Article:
Educators NZ - Otago Polytechnic gets their hands on the latest sports GPS tech

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Otago Polytechnic gets their hands on the latest sports GPS tech

Otago Polytechnic’s Institute of Sport and Adventure has formed a partnership with GPS Sports that sees the learning institute become the first in the world to use the organisation’s latest GPS technology.

The technology, and resulting analysis, helps coaches and teams to manage training loads, and minimise risk and injury to athletes during conditioning and training sessions.

GPSports has designed the micro-sensor technology and a certificate on how to use, monitor and analyse the units has been built into the Graduate Diploma in Applied Science (Analysis and Conditioning Specialties).

Some of the world’s leading sports teams are on the waiting list to receive the devices - including the Wallabies, Chelsea Football Club and Real Madrid.

Damien Hawes, GPSports Commercial Director, says GPSports has a decade-long relationship with Otago Polytechnic, and is pleased to be working with an academic team that can produce real-world applied research.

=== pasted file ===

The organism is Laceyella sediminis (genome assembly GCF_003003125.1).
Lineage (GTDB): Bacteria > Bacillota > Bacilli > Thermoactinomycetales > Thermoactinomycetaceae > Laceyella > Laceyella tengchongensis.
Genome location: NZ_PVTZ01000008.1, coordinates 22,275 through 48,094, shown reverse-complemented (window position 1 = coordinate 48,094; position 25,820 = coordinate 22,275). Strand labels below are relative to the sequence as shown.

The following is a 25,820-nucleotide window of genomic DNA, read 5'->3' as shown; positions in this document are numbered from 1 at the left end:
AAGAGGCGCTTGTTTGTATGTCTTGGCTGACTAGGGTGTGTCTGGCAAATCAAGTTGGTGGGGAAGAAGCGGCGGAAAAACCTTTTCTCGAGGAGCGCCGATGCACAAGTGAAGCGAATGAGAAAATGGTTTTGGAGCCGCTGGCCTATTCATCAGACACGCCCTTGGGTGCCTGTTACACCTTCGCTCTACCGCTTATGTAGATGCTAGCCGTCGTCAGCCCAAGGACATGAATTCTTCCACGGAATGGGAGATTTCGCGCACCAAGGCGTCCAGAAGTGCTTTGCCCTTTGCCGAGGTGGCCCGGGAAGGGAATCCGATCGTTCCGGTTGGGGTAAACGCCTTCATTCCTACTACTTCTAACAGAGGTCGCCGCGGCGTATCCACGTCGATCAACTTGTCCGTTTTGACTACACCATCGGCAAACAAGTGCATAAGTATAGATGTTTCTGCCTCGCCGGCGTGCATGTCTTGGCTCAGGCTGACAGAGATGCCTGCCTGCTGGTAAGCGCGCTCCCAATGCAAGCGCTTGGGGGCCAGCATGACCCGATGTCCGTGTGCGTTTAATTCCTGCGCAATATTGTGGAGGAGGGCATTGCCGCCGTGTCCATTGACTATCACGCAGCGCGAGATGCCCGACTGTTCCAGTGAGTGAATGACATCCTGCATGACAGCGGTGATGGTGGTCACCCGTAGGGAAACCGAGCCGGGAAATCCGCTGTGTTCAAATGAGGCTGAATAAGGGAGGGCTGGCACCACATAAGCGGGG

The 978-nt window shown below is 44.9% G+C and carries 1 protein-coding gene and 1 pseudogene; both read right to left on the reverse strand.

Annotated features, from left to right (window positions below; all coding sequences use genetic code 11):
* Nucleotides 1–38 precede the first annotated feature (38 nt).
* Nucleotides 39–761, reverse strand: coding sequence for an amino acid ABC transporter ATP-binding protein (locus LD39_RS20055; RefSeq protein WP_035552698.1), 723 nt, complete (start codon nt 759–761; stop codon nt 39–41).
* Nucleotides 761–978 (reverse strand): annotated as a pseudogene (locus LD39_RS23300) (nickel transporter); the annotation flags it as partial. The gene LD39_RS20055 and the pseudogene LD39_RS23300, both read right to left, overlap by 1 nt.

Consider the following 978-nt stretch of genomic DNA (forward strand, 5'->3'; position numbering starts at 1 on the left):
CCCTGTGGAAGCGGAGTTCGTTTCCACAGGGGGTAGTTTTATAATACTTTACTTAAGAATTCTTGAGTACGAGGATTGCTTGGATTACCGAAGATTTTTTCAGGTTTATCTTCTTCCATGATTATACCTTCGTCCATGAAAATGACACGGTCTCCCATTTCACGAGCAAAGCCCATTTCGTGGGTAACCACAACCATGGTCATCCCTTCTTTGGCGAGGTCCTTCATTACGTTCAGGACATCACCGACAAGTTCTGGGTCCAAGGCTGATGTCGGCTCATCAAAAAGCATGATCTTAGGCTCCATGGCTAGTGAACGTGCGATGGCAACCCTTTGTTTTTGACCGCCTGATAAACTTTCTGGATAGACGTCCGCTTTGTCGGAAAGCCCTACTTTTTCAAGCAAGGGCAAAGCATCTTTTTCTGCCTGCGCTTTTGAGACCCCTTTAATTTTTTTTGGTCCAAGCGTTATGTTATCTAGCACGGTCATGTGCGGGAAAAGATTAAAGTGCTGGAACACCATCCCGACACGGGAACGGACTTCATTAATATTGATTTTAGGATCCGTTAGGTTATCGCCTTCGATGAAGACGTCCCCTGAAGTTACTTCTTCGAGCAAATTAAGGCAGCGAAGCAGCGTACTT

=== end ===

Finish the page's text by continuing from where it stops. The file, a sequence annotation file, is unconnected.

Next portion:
“Every single sport with a high performance programme has our technology. If you want to be employed in the industry, you have to be competent with using it and analysing the data,” says Hawes.

World Rugby is currently finalising its regulations on the dimensions of units approved for game use, which will come into effect in June 2017.

GPSports will upgrade Otago Polytechnic’s equipment during May 2017, making them the first in the world with the approved technology.

Mat Blair, senior lecturer, says the new micro-sensor technology shows Otago Polytechnic is world leading.

“Our students will learn the best monitoring and analysis techniques with the latest technology. It’s exciting to be at the forefront in this area of sport science,” Blair says.

The Otago Rugby Team, and players in the development squad, will also benefit from Otago Polytechnic’s new technology.

Students will use it to study and provide feedback from the rugby players during training and in games.

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